Formed in the fall of 1998 by Harrison Stafford, Marcus Urani, and Ryan Newman, Groundation began on the campus of Sonoma State University's Jazz Program. Between 1999 and 2001, Harrison Stafford taught the first course on the History of Reggae Music at the University. bIn 1999, Stafford teamed up with Kris Dilbeck to found Young Tree Records and release Groundation's debut album Young Tree. "Groundation" comes from the Rasta term "Grounation".
Grounation Day is an important Rastafarian holy day celebrated April 21, which commemorates Haile Selassie’s first visit to Jamaica in 1966. Grounation Day is second in importance to Coronation Day, which is celebrated November 2, in honor Hail Selassie’s Coronation in 1930.
In 2000 they added to the line up David Chachere, a San Francisco-based jazz trumpeter, and Kelsey Howard, a North Bay trombone player. Saxophonist Jason Robinson was a member of the band for a time, and has since gone on to become the head of the jazz program at UC San Diego. Drummer Paul Spina (Les Claypool, Will Bernard's Mother Bug) has been with the group since taking over for James Stafford in December 2001; he left the group in summer 2008. Kim Pommell and Kerry Ann Morgan (both graduates of Kingston's Ashe performing arts school) joined in 2006, and are featured lead vocalists on Groundation's 2009 release Here I Am. In 2012, vocalist Jhamiela Smith joined the group, daughter of legendary reggae guitarist Earl "Chinna" Smith, to sing chorus along with Kim Pommell. They are current chorus vocalists for Groundation.
The nine-piece band creates an altogether new reggae sound, featuring swirling, jazz/funk inspired horns, stout Latin and African based poly-rhythmics, and soulful harmony vocals. Their concerts utilize live improvisation, in classic jazz fashion, and are renowned for their high energy, communion-type atmosphere. Having gained international notoriety for their progressive fusion style, Groundation regularly plays at major international festivals like Summerjam.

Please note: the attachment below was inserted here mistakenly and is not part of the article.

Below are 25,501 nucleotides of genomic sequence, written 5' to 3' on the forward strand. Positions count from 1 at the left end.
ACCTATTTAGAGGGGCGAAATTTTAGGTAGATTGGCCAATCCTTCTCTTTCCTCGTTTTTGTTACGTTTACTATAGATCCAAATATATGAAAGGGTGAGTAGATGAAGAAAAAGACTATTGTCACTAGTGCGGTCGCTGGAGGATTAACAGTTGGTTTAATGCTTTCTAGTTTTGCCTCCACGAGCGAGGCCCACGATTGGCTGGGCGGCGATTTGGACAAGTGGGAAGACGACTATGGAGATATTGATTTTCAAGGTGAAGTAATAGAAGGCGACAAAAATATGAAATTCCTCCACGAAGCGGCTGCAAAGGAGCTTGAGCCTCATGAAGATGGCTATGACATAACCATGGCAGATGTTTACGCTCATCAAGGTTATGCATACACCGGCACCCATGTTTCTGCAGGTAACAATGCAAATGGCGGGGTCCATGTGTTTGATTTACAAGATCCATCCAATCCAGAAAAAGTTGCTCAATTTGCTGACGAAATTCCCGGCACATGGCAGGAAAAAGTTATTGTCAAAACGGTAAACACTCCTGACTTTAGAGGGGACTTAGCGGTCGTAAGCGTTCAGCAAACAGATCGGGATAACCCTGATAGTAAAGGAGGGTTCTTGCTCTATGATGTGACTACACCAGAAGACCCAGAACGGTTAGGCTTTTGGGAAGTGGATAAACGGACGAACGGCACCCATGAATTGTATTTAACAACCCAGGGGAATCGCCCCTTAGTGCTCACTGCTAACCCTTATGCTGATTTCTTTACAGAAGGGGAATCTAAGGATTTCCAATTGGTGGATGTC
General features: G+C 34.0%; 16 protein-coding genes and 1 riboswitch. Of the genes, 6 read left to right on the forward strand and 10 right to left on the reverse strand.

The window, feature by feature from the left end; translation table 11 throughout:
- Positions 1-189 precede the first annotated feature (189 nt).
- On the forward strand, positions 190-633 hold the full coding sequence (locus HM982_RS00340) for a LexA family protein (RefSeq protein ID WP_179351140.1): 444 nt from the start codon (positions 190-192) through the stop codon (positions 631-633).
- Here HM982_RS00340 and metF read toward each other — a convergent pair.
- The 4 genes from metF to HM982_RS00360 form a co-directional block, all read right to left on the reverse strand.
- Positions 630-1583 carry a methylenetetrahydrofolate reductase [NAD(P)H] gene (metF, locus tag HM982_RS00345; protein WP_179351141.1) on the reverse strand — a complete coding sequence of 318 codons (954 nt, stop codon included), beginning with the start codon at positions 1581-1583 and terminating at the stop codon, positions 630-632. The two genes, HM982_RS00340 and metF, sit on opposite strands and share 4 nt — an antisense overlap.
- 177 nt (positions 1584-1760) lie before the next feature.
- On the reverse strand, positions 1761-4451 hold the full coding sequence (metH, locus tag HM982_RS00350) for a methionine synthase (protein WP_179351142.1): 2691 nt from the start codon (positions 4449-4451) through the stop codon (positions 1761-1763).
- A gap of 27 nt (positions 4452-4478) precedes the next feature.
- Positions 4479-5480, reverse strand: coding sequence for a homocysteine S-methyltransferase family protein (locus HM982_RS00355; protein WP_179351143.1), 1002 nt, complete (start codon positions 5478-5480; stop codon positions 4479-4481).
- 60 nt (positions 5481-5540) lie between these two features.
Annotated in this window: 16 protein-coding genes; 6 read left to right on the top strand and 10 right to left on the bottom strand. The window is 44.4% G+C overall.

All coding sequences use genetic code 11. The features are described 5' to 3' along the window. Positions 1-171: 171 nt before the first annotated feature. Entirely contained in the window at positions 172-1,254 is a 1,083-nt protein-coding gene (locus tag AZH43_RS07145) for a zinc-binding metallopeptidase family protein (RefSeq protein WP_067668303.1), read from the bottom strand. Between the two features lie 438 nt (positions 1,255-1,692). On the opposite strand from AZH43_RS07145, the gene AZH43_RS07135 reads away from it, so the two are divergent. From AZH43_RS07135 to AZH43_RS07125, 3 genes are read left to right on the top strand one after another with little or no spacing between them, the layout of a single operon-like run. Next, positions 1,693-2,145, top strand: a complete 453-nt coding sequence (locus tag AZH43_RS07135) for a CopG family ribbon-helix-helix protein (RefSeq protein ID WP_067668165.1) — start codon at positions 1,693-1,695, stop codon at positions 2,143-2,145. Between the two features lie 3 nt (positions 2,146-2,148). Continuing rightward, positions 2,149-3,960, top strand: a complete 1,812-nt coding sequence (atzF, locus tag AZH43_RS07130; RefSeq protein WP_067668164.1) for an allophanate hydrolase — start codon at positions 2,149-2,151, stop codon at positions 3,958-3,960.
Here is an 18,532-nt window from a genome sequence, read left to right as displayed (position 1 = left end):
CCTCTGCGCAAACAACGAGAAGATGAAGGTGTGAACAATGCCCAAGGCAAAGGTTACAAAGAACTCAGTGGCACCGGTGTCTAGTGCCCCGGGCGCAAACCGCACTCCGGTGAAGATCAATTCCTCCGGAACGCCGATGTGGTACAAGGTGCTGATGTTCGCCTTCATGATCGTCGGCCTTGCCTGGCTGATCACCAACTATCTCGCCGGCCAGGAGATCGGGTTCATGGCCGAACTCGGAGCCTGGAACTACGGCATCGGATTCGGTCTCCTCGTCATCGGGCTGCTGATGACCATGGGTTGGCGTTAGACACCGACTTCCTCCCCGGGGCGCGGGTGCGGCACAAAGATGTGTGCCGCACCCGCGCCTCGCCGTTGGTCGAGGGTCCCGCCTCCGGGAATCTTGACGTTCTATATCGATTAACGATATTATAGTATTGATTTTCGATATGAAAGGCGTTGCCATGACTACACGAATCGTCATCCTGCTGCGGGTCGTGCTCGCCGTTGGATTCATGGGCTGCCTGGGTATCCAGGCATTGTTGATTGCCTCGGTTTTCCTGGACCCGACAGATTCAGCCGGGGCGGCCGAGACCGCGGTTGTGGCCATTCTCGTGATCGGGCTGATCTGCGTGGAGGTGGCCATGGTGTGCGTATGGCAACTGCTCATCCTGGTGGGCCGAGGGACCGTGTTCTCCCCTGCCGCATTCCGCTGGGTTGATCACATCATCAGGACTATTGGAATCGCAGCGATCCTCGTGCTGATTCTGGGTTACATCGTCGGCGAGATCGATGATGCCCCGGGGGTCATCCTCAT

The band uses analog instruments and recording equipment rather than digital, with Stafford explaining "No digital, we don't work with synthesisers. Just like in the 1970s we stick to that format."
The first track to be released from their upcoming new album this September will be 'My Shield'
Musically “My Shield” is an African influenced web of melodic and rhythmic patterns over a 6/4 beat. The way the bass and guitar lines interact as well as the bass and drums while the keyboards dance on top; the groove is otherworldly. Lyrically it’s giving thanks to Jah, the positive spirit that acts as a “shield” of protection against all negative forces. This spirit is manifested through music and this song reminds us of the briefness of this life and the greatest of Jah.